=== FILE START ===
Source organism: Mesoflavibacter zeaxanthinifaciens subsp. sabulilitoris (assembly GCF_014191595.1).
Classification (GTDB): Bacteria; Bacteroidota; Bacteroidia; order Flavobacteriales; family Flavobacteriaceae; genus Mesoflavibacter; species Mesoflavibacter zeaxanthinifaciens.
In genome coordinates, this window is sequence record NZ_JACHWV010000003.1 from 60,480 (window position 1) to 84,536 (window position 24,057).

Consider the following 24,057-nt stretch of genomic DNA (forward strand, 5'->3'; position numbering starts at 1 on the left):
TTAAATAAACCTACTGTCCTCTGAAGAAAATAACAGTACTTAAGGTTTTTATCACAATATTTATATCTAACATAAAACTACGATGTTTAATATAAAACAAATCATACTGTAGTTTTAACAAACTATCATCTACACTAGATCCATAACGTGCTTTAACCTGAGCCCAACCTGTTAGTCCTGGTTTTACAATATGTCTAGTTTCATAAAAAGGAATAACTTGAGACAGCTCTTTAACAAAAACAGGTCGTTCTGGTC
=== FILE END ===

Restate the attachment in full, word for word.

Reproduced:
Source organism: Mesoflavibacter zeaxanthinifaciens subsp. sabulilitoris (assembly GCF_014191595.1).
Classification (GTDB): Bacteria; Bacteroidota; Bacteroidia; order Flavobacteriales; family Flavobacteriaceae; genus Mesoflavibacter; species Mesoflavibacter zeaxanthinifaciens.
In genome coordinates, this window is sequence record NZ_JACHWV010000003.1 from 60,480 (window position 1) to 84,536 (window position 24,057).

Consider the following 24,057-nt stretch of genomic DNA (forward strand, 5'->3'; position numbering starts at 1 on the left):
TTAAATAAACCTACTGTCCTCTGAAGAAAATAACAGTACTTAAGGTTTTTATCACAATATTTATATCTAACATAAAACTACGATGTTTAATATAAAACAAATCATACTGTAGTTTTAACAAACTATCATCTACACTAGATCCATAACGTGCTTTAACCTGAGCCCAACCTGTTAGTCCTGGTTTTACAATATGTCTAGTTTCATAAAAAGGAATAACTTGAGACAGCTCTTTAACAAAAACAGGTCGTTCTGGTC